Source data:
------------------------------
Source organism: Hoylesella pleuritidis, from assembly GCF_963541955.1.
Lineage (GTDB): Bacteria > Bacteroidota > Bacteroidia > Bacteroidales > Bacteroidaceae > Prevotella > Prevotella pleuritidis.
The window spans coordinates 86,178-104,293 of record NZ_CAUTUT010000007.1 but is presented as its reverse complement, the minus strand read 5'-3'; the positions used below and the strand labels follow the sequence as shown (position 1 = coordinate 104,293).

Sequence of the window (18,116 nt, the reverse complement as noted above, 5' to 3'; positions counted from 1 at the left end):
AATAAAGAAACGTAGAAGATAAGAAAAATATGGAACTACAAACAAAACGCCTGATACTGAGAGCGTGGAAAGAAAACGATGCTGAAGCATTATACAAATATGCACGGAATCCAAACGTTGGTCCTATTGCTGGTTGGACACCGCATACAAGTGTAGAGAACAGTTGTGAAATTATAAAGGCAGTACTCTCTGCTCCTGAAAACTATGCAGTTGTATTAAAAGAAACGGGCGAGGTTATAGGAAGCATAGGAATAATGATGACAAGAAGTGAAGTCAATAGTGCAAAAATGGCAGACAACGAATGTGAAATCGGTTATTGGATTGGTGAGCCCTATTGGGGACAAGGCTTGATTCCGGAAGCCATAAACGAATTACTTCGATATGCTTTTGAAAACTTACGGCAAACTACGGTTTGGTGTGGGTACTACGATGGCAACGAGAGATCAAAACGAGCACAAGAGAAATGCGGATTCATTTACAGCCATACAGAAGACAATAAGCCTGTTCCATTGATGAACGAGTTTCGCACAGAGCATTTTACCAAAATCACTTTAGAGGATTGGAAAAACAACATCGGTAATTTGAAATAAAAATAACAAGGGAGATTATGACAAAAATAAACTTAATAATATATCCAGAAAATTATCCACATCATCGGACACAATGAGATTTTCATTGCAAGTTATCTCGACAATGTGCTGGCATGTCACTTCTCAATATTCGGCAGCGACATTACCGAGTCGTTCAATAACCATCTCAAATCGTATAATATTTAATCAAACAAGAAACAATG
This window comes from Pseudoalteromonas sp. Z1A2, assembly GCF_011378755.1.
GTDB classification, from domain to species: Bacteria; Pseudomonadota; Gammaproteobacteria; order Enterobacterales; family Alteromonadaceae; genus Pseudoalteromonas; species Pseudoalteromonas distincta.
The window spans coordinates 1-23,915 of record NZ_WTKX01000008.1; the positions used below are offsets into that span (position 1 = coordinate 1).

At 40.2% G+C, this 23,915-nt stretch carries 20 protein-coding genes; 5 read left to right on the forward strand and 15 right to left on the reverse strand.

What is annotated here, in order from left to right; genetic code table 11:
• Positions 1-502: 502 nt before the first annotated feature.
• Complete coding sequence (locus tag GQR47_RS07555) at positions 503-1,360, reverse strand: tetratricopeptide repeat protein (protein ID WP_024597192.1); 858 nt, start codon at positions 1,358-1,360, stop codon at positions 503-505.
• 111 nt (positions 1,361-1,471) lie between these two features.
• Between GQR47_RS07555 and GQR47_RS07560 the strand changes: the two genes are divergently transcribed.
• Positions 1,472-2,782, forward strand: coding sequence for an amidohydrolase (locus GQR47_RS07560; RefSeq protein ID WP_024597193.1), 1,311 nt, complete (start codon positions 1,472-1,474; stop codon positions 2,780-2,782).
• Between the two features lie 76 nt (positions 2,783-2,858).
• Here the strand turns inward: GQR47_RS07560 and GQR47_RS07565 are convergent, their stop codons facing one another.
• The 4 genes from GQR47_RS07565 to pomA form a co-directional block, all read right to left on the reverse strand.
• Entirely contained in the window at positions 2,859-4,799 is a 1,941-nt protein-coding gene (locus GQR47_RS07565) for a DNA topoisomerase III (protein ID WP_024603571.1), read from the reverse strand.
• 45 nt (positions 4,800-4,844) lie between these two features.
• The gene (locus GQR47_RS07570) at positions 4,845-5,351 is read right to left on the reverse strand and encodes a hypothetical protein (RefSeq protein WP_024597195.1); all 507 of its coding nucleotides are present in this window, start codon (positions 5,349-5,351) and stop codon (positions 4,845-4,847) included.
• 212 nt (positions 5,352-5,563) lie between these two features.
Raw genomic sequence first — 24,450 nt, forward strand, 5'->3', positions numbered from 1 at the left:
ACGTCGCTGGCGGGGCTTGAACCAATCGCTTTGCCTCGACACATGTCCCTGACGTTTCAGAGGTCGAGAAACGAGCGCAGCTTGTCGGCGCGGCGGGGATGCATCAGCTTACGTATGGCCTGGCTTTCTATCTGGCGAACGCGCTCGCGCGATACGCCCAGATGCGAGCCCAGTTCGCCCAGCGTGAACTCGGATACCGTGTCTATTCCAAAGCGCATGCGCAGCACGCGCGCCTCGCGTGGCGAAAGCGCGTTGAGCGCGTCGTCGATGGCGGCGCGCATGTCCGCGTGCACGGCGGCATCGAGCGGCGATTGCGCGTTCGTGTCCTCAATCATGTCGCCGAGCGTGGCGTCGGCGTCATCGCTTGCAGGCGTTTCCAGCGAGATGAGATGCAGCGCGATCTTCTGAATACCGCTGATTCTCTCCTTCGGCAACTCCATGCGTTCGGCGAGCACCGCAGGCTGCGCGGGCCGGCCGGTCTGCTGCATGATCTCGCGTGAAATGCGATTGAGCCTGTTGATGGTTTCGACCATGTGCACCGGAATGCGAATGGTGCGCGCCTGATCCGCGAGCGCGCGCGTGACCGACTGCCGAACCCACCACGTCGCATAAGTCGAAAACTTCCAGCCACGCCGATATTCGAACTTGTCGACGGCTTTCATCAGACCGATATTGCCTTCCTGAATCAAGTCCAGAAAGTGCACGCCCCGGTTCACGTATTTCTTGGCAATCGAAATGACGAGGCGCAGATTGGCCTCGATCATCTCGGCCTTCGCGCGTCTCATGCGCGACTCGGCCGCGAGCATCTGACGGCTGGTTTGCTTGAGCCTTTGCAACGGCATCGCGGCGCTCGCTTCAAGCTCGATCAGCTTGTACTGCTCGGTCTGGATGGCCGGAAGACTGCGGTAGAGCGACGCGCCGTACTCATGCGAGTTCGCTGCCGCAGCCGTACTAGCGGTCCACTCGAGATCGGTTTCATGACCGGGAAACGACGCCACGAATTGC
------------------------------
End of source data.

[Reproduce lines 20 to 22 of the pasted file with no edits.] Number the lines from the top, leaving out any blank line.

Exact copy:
• 45 nt (positions 4,800-4,844) lie between these two features.
• The gene (locus GQR47_RS07570) at positions 4,845-5,351 is read right to left on the reverse strand and encodes a hypothetical protein (RefSeq protein WP_024597195.1); all 507 of its coding nucleotides are present in this window, start codon (positions 5,349-5,351) and stop codon (positions 4,845-4,847) included.
• 212 nt (positions 5,352-5,563) lie between these two features.